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Venture Capital regime needs overhaul

29 July 2014   (0 Comments)
Posted by: Author: Nicola Bird
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Author: Nicola Bird (KPMG)

In the 2014 Budget Speech, the Minister of Finance noted the importance of small business and entrepreneurship in facilitating the creation of jobs in the private sector. In this regard, the minister mentioned proposed amendments to the venture capital company ("VCC”) tax regime in order to enhance support for entrepreneurial development.

On 14 July 2014, the Davis Tax Committee, set up to "to assess our tax policy framework and its role in supporting the objectives of inclusive growth, employment, development and fiscal sustainability”, released an interim report on Taxation Considerations for Small and Medium Enterprises ("Davis report”), which sets out certain findings and recommendations in respect of, inter alia, the VCC tax regime.

In summary, the VCC tax regime works as follows:

  • A taxpayer (i.e. a resident individual, corporate, trust, etc.) is granted a tax deduction in respect of any expenditure incurred in acquiring shares in a VCC (subject to various limitations).
  • In order for the tax deduction to be successfully claimed by the taxpayer, the VCC, inter alia, must have obtained approval from SARS, must be licensed in terms of FAIS, and must have the sole object of managing investments in Qualifying Companies.
  • Qualifying Companies must in turn comply with a host of requirements, including amongst others, that it must not carry on an impermissible trade (such as gambling, any trade in respect of immovable property, the provision of financial or advisory services, or any trade carried on in respect of liquor, tobacco, arms or ammunition).

According to the Davis report, only three VCC’s have been registered with SARS since the introduction of the regime in 2009, which highlights the ineffectiveness of the regime. In our view, the limited uptake of the regime is due to the technically complex nature of the regime, which is administratively burdensome and restrictive in its application. This can be highlighted by the following:

  1. Recoupments on future disposal – in the event of a future sale of VCC shares by a taxpayer, the amount previously deducted in terms of section 12J will be recouped and included in gross income. As such, the Davis report correctly highlights that any benefit to an investor is merely a timing benefit until disposal.
  2. Secondary trading – the legislation in its current form does not provide for a deduction of expenditure incurred by an investor on a secondary sale of shares in a qualifying VCC. The provision in question only permits a deduction in respect of shares issued to a taxpayer by a VCC.
  3. Time constraints and thresholds – within 36 months after approval by SARS as a VCC, at least 80% of expenditure incurred by the VCC must have been incurred to acquire qualifying shares in qualifying companies, which must hold assets with a book value not exceeding R500m in the case of a junior mining company, or R50m for other qualifying companies[1]. Furthermore, a VCC cannot expend more than a 20% of its income to acquire shares in any one of the qualifying company (to encourage diversity). If any of the above provisions are transgressed, SARS can withdraw approval from the VCC, resulting in a recoupment in the VCC itself of 125% of the expenditure incurred (and deducted) by the investors.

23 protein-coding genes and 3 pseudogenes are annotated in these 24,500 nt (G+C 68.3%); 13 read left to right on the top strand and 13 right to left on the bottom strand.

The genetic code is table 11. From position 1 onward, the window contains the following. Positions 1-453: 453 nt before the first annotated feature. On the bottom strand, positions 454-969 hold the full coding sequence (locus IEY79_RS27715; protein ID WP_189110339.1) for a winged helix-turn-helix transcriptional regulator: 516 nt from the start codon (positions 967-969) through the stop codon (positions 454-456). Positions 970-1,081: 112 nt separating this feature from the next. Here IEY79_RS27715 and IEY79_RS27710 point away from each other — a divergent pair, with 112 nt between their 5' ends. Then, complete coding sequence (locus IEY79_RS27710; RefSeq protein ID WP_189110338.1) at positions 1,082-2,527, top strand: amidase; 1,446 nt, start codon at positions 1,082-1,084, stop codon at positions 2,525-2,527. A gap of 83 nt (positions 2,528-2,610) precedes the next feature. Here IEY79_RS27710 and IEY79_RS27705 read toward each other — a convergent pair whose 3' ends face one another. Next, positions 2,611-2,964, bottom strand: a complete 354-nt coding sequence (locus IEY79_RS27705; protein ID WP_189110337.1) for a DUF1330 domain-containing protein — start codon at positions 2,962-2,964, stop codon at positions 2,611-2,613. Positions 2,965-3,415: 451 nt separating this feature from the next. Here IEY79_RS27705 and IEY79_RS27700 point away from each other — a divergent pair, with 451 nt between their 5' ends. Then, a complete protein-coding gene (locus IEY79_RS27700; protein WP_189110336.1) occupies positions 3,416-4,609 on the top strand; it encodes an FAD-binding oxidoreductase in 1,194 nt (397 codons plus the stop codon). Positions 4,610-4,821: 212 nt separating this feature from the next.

4. Limitation on the quantum of the section 12J tax deduction when acquisition of shares in a VCC is financed – where a taxpayer uses loan funding to finance his acquisition of shares in a VCC, the tax deduction is limited.
  5. .Prohibition of deductions for connected persons – no deductions will be granted to taxpayers who acquire shares in a VCC, where immediately after the acquisition, the taxpayer is a connected person in relation to the VCC. This restricts investors from acquiring more than a certain percentage shareholding, depending on the situation at hand.

According to the Davis report, it is unlikely that the VCC regime will be scrapped; however, the recommendations as to how to make the regime more accessible are unclear. Essentially, the Davis report concludes that the provision of financial facilities for SMEs should not rest with SARS or National Treasury, but is a project that must be addressed collectively by the Financial Services Board, Ministry of Small Business Development and Department of Trade and Industry.

That said, tax incentives are commonly utilised to facilitate investment in venture capital, and in the event that the VCC tax regime is preserved, it will require a substantial overhaul to, firstly, make it more accessible and less administratively burdensome and complex; and secondly, make it attractive to investors (foreign and local alike) bearing in mind the typically high-risk nature of the investments, and the positive outcome it may have on job creation in South Africa in the long-term.


[1] The monetary thresholds are based on the updated amounts as indicated in the 2014 Budget Speech

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